E-Scribe : a programmer’s blog

About Me

PBX I'm Paul Bissex. I build web applications using open source software, especially Django. Started my career doing graphic design for newspapers and magazines in the '90s. Then wrote tech commentary and reviews for Wired, Salon, Chicago Tribune, and others you never heard of. Then I built operations software at a photography school. Then I helped big media serve 40 million pages a day. Then I worked on a translation services API doing millions of dollars of business. Now I'm building the core platform of a global startup accelerator. Feel free to email me.


I co-wrote "Python Web Development with Django". It was the first book to cover the long-awaited Django 1.0. Published by Addison-Wesley and still in print!


Built using Django, served with gunicorn and nginx. The database is SQLite. Hosted on a FreeBSD VPS at Johncompanies.com. Comment-spam protection by Akismet.


Pile o'Tags

Stuff I Use

Bitbucket, Debian Linux, Django, Emacs, FreeBSD, Git, jQuery, LaunchBar, macOS, Markdown, Mercurial, Python, S3, SQLite, Sublime Text, xmonad

Spam Report

At least 237132 pieces of comment spam killed since 2008, mostly via Akismet.


This past week I started playing with GatsbyJS, a static site generator and framework centered around React.

I successfully used today it to generate a static version of this blog (I'm in the process of selecting the static site tool that will replace my vintage 2008 Django-based engine).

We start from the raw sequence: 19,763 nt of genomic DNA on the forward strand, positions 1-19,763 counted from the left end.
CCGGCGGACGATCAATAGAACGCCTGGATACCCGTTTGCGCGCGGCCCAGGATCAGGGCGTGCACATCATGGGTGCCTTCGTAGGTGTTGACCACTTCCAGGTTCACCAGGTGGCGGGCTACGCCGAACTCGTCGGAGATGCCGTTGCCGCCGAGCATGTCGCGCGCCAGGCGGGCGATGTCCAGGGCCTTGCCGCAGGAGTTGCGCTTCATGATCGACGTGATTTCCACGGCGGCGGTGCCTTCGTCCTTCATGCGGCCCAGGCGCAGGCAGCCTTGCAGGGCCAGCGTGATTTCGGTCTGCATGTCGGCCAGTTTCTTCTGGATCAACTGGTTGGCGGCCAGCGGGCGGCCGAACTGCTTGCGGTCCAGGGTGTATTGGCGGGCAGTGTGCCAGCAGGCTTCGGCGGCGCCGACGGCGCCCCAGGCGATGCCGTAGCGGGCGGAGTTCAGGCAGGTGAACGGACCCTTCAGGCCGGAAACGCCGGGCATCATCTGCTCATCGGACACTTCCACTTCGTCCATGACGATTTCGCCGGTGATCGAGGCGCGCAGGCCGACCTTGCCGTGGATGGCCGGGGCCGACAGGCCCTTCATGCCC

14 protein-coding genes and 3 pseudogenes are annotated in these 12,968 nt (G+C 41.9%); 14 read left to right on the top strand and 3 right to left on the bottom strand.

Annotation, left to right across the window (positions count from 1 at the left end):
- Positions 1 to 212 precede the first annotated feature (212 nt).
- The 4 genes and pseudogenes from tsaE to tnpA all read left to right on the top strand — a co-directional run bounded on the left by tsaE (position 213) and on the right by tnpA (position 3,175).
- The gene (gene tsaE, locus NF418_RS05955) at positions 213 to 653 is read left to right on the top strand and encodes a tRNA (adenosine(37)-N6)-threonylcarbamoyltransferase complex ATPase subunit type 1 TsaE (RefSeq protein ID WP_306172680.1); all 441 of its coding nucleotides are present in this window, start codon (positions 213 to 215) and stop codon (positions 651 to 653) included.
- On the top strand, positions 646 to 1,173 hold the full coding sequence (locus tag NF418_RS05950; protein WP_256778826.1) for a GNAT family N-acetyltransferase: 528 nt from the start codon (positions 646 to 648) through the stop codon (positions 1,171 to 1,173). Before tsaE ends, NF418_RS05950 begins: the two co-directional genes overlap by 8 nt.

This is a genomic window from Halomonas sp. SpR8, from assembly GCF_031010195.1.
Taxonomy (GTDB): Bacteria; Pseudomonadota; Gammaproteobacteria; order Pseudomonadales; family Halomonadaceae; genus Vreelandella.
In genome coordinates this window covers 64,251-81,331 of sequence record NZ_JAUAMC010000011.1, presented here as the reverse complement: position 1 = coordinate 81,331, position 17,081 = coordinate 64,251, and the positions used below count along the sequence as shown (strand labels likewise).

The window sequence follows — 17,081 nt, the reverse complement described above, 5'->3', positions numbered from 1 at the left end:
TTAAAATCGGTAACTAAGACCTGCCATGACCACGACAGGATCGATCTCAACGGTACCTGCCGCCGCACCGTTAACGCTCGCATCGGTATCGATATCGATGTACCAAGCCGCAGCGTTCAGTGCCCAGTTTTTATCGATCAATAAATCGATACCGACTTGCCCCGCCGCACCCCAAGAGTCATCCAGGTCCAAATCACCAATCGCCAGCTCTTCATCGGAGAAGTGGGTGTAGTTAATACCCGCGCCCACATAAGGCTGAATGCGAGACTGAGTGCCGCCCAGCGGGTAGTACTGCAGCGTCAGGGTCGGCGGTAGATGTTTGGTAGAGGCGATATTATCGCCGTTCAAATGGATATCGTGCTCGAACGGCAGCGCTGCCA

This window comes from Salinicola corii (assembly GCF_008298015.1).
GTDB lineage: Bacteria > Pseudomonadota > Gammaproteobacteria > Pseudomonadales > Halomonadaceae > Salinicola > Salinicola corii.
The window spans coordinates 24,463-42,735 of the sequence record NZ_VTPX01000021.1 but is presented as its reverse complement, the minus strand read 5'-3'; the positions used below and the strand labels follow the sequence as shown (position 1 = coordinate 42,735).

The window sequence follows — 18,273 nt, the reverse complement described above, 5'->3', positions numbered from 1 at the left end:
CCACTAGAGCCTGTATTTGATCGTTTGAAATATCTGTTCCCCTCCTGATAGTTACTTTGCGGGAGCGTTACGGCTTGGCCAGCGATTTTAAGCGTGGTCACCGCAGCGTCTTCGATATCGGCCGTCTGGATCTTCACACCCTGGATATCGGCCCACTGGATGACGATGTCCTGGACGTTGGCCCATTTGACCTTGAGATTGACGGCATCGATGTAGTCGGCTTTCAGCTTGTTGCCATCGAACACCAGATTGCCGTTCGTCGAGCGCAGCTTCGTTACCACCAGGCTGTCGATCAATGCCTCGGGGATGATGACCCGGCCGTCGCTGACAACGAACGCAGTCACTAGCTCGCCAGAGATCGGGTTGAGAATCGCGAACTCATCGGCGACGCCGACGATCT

The componentization that React brings isn't much of a win for me here, i.e. I'm not likely to be building components for my blog that I reuse elsewhere.

It's definitely more than just a static site generation tool (hence the 400MB of Node modules for a "starter blog" development environment!), but as a way to develop apps that don't need a dedicated back-end I can see the appeal.

Sunday, January 19th, 2020
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261-character git one-liner of the day

I wanted to have a quick way to see what the other team members are doing, and after pillaging a half-dozen SO posts this is what I came up with.

git branch -va --sort=-committerdate --format='%(HEAD) %(color:yellow)%(refname:strip=-1)%(color:reset) - %(color:red)%(objectname:short)%(color:reset) - %(contents:subject) - %(authorname) (%(color:green)%(committerdate:relative)%(color:reset))' --color=always

I added it to my git aliases as recent-commits. Sample output:

AC-6929 - e0c57582a - Added sorting to event list - Pat (2 hours ago)
AC-7054 - 0a9c84222 - Updated 'No mentor selected' option - Sam (5 hours ago)
AC-7053 - 337ef4071 - Removed duplicate values in formset - Charlie (6 hours ago)

Wednesday, September 4th, 2019

How things get better after you screw up at work

(Hint: it's about your team.)

A couple weeks ago I accidentally replaced our live, production database with a 17-hour old snapshot.

This is an always-on application with users around the globe, so the mistake was likely to have blown away some new user-entered data.

I didn't realize what I had done for an hour or so (I thought I had targeted a test database server, not production). When it hit me, I had already left work. Here are the steps of how we handled it, with an emphasis on the “good engineering team culture” aspect:

  1. I immediately shared my realization of the crisis with the team. I did not try to fix it myself, or pretend I didn't know what had happened. I was able to do this because I knew the team had my back.

  2. Available team members immediately dove into confirming, assessing, and mitigating the problem. (Since I was in transit I was not yet able to get on a computer.) Focus was on minimizing pain for our users and the business, not on blame, resentment, or face-saving.